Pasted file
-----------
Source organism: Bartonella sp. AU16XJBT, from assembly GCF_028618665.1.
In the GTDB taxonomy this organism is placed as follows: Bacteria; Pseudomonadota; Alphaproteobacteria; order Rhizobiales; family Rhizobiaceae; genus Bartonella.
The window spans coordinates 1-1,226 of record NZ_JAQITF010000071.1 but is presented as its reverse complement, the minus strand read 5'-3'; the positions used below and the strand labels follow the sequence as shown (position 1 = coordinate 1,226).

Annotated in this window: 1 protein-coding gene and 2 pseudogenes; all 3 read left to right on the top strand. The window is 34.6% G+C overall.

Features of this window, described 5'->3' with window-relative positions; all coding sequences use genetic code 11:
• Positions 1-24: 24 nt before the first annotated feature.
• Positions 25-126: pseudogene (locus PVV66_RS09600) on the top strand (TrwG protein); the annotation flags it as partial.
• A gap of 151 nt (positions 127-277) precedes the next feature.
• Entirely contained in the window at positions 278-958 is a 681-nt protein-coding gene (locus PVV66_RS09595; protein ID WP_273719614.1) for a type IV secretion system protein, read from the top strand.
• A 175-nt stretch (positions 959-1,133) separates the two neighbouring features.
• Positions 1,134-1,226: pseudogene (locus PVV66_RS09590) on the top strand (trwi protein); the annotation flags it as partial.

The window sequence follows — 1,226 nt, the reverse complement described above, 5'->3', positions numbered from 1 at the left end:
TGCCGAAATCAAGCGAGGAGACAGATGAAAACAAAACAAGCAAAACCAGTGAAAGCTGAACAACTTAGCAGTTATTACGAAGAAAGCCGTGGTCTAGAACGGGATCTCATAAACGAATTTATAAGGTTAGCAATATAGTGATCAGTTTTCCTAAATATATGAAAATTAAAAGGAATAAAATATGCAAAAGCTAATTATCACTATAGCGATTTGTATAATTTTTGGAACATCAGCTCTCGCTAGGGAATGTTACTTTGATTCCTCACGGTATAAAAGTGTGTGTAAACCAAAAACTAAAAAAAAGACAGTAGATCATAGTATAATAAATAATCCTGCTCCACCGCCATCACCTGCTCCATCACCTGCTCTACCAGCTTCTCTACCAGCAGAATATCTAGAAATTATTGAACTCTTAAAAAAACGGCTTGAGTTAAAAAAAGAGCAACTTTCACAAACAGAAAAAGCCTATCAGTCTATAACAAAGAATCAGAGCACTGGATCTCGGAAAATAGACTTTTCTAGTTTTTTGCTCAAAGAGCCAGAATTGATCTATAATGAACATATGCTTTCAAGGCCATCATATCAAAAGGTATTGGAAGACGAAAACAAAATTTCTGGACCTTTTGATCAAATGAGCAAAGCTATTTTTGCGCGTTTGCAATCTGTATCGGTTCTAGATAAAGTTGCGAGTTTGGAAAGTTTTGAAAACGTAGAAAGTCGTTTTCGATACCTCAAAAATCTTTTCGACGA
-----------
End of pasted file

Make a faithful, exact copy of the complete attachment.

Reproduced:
Source organism: Bartonella sp. AU16XJBT, from assembly GCF_028618665.1.
In the GTDB taxonomy this organism is placed as follows: Bacteria; Pseudomonadota; Alphaproteobacteria; order Rhizobiales; family Rhizobiaceae; genus Bartonella.
The window spans coordinates 1-1,226 of record NZ_JAQITF010000071.1 but is presented as its reverse complement, the minus strand read 5'-3'; the positions used below and the strand labels follow the sequence as shown (position 1 = coordinate 1,226).

Annotated in this window: 1 protein-coding gene and 2 pseudogenes; all 3 read left to right on the top strand. The window is 34.6% G+C overall.

Features of this window, described 5'->3' with window-relative positions; all coding sequences use genetic code 11:
• Positions 1-24: 24 nt before the first annotated feature.
• Positions 25-126: pseudogene (locus PVV66_RS09600) on the top strand (TrwG protein); the annotation flags it as partial.
• A gap of 151 nt (positions 127-277) precedes the next feature.
• Entirely contained in the window at positions 278-958 is a 681-nt protein-coding gene (locus PVV66_RS09595; protein ID WP_273719614.1) for a type IV secretion system protein, read from the top strand.
• A 175-nt stretch (positions 959-1,133) separates the two neighbouring features.
• Positions 1,134-1,226: pseudogene (locus PVV66_RS09590) on the top strand (trwi protein); the annotation flags it as partial.

The window sequence follows — 1,226 nt, the reverse complement described above, 5'->3', positions numbered from 1 at the left end:
TGCCGAAATCAAGCGAGGAGACAGATGAAAACAAAACAAGCAAAACCAGTGAAAGCTGAACAACTTAGCAGTTATTACGAAGAAAGCCGTGGTCTAGAACGGGATCTCATAAACGAATTTATAAGGTTAGCAATATAGTGATCAGTTTTCCTAAATATATGAAAATTAAAAGGAATAAAATATGCAAAAGCTAATTATCACTATAGCGATTTGTATAATTTTTGGAACATCAGCTCTCGCTAGGGAATGTTACTTTGATTCCTCACGGTATAAAAGTGTGTGTAAACCAAAAACTAAAAAAAAGACAGTAGATCATAGTATAATAAATAATCCTGCTCCACCGCCATCACCTGCTCCATCACCTGCTCTACCAGCTTCTCTACCAGCAGAATATCTAGAAATTATTGAACTCTTAAAAAAACGGCTTGAGTTAAAAAAAGAGCAACTTTCACAAACAGAAAAAGCCTATCAGTCTATAACAAAGAATCAGAGCACTGGATCTCGGAAAATAGACTTTTCTAGTTTTTTGCTCAAAGAGCCAGAATTGATCTATAATGAACATATGCTTTCAAGGCCATCATATCAAAAGGTATTGGAAGACGAAAACAAAATTTCTGGACCTTTTGATCAAATGAGCAAAGCTATTTTTGCGCGTTTGCAATCTGTATCGGTTCTAGATAAAGTTGCGAGTTTGGAAAGTTTTGAAAACGTAGAAAGTCGTTTTCGATACCTCAAAAATCTTTTCGACGA